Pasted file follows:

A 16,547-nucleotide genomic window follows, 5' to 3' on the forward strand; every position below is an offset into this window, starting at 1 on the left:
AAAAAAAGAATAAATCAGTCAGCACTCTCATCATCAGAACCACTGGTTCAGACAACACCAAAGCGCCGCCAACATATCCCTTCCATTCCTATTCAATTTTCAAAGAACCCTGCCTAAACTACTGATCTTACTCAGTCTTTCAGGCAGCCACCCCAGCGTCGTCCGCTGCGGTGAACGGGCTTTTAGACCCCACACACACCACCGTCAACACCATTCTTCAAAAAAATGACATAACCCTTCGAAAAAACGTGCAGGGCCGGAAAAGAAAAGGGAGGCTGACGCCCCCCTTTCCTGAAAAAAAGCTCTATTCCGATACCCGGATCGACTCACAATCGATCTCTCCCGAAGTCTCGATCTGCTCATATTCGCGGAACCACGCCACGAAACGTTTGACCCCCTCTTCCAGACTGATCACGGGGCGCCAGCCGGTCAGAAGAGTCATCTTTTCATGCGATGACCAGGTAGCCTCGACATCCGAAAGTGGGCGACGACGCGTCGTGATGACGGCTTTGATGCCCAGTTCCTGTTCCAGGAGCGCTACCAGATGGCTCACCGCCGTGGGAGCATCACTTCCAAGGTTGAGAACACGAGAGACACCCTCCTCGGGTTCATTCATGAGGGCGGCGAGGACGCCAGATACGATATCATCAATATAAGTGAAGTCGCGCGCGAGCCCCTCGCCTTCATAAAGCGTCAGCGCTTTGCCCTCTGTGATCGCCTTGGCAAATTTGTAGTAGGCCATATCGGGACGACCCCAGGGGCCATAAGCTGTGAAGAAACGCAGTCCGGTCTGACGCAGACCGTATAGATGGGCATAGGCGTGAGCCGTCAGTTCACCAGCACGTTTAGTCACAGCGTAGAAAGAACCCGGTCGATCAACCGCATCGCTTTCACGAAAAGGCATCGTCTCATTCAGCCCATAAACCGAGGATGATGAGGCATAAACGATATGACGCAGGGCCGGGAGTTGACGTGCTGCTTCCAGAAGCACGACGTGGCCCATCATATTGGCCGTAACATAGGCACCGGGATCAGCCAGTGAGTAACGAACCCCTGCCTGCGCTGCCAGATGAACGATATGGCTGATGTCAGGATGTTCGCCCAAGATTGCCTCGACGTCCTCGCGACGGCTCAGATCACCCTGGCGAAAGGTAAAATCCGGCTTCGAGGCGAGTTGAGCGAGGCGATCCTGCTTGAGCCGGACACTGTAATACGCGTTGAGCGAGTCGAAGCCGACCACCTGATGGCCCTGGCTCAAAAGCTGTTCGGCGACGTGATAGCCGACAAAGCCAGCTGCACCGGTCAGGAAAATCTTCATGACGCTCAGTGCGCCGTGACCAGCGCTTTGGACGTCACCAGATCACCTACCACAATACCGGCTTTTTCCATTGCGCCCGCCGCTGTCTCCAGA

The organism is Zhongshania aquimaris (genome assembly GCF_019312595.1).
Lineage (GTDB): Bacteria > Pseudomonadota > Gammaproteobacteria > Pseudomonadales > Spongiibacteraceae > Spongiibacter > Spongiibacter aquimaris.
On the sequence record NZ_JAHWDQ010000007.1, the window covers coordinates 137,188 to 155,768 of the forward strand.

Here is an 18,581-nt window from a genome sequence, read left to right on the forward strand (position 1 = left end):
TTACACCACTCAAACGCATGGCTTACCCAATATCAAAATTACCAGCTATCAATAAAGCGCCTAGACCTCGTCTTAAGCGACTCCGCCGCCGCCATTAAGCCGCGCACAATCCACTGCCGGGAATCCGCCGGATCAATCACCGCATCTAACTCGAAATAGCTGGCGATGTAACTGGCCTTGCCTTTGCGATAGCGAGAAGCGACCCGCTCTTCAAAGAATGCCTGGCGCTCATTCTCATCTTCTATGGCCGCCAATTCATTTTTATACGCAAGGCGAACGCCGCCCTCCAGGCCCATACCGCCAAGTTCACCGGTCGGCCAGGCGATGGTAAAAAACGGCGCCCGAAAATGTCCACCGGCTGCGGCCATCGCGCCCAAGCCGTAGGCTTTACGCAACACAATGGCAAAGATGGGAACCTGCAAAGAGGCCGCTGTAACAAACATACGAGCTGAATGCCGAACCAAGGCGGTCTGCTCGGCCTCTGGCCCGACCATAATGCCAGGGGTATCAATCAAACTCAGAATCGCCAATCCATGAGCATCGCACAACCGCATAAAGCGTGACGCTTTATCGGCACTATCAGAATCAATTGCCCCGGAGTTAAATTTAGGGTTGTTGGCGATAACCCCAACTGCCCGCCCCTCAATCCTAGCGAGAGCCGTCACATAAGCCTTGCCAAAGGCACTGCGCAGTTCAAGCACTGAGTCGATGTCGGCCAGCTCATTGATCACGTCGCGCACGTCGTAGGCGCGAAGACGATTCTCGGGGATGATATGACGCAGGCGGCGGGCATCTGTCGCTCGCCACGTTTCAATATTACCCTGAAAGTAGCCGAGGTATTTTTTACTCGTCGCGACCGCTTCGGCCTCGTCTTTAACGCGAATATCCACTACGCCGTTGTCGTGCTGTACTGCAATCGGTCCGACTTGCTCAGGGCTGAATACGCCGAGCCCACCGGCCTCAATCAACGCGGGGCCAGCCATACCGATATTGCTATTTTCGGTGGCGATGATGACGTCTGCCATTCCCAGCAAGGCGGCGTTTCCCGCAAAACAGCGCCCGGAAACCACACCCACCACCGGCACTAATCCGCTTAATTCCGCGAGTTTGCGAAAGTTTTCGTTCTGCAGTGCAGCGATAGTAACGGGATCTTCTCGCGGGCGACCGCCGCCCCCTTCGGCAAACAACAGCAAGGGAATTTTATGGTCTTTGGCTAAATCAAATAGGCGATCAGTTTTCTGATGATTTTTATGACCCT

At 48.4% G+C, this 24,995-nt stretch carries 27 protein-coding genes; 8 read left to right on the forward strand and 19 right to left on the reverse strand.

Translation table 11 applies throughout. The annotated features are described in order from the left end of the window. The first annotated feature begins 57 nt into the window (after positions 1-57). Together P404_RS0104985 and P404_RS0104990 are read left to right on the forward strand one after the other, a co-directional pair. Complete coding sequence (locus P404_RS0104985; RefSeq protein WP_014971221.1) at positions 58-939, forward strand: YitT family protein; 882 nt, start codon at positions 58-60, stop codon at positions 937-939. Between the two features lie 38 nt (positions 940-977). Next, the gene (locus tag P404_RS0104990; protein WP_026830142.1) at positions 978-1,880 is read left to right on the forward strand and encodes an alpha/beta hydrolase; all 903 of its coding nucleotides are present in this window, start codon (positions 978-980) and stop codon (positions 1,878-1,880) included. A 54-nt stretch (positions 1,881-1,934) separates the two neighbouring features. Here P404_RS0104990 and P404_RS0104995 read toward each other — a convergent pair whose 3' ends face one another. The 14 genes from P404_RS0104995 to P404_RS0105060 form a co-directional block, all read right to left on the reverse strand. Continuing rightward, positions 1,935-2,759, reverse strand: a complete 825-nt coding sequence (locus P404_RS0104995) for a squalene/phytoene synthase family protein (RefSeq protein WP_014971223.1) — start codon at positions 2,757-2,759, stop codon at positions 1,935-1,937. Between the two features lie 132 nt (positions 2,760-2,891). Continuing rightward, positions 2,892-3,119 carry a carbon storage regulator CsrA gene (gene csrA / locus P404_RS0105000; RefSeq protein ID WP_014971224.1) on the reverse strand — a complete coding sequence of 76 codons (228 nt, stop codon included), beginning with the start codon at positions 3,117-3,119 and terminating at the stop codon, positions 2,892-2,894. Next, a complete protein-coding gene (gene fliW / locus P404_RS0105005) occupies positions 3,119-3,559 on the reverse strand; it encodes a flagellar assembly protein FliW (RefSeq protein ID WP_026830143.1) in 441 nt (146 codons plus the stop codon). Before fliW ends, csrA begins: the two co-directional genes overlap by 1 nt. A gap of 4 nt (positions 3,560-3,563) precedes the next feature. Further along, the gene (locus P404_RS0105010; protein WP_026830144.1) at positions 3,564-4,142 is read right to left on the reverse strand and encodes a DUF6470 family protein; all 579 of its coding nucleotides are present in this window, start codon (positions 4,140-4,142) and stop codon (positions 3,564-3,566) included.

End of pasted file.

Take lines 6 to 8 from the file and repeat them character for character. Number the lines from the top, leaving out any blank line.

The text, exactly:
Here is an 18,581-nt window from a genome sequence, read left to right on the forward strand (position 1 = left end):
TTACACCACTCAAACGCATGGCTTACCCAATATCAAAATTACCAGCTATCAATAAAGCGCCTAGACCTCGTCTTAAGCGACTCCGCCGCCGCCATTAAGCCGCGCACAATCCACTGCCGGGAATCCGCCGGATCAATCACCGCATCTAACTCGAAATAGCTGGCGATGTAACTGGCCTTGCCTTTGCGATAGCGAGAAGCGACCCGCTCTTCAAAGAATGCCTGGCGCTCATTCTCATCTTCTATGGCCGCCAATTCATTTTTATACGCAAGGCGAACGCCGCCCTCCAGGCCCATACCGCCAAGTTCACCGGTCGGCCAGGCGATGGTAAAAAACGGCGCCCGAAAATGTCCACCGGCTGCGGCCATCGCGCCCAAGCCGTAGGCTTTACGCAACACAATGGCAAAGATGGGAACCTGCAAAGAGGCCGCTGTAACAAACATACGAGCTGAATGCCGAACCAAGGCGGTCTGCTCGGCCTCTGGCCCGACCATAATGCCAGGGGTATCAATCAAACTCAGAATCGCCAATCCATGAGCATCGCACAACCGCATAAAGCGTGACGCTTTATCGGCACTATCAGAATCAATTGCCCCGGAGTTAAATTTAGGGTTGTTGGCGATAACCCCAACTGCCCGCCCCTCAATCCTAGCGAGAGCCGTCACATAAGCCTTGCCAAAGGCACTGCGCAGTTCAAGCACTGAGTCGATGTCGGCCAGCTCATTGATCACGTCGCGCACGTCGTAGGCGCGAAGACGATTCTCGGGGATGATATGACGCAGGCGGCGGGCATCTGTCGCTCGCCACGTTTCAATATTACCCTGAAAGTAGCCGAGGTATTTTTTACTCGTCGCGACCGCTTCGGCCTCGTCTTTAACGCGAATATCCACTACGCCGTTGTCGTGCTGTACTGCAATCGGTCCGACTTGCTCAGGGCTGAATACGCCGAGCCCACCGGCCTCAATCAACGCGGGGCCAGCCATACCGATATTGCTATTTTCGGTGGCGATGATGACGTCTGCCATTCCCAGCAAGGCGGCGTTTCCCGCAAAACAGCGCCCGGAAACCACACCCACCACCGGCACTAATCCGCTTAATTCCGCGAGTTTGCGAAAGTTTTCGTTCTGCAGTGCAGCGATAGTAACGGGATCTTCTCGCGGGCGACCGCCGCCCCCTTCGGCAAACAACAGCAAGGGAATTTTATGGTCTTTGGCTAAATCAAATAGGCGATCAGTTTTCTGATGATTTTTATGACCCT

At 48.4% G+C, this 24,995-nt stretch carries 27 protein-coding genes; 8 read left to right on the forward strand and 19 right to left on the reverse strand.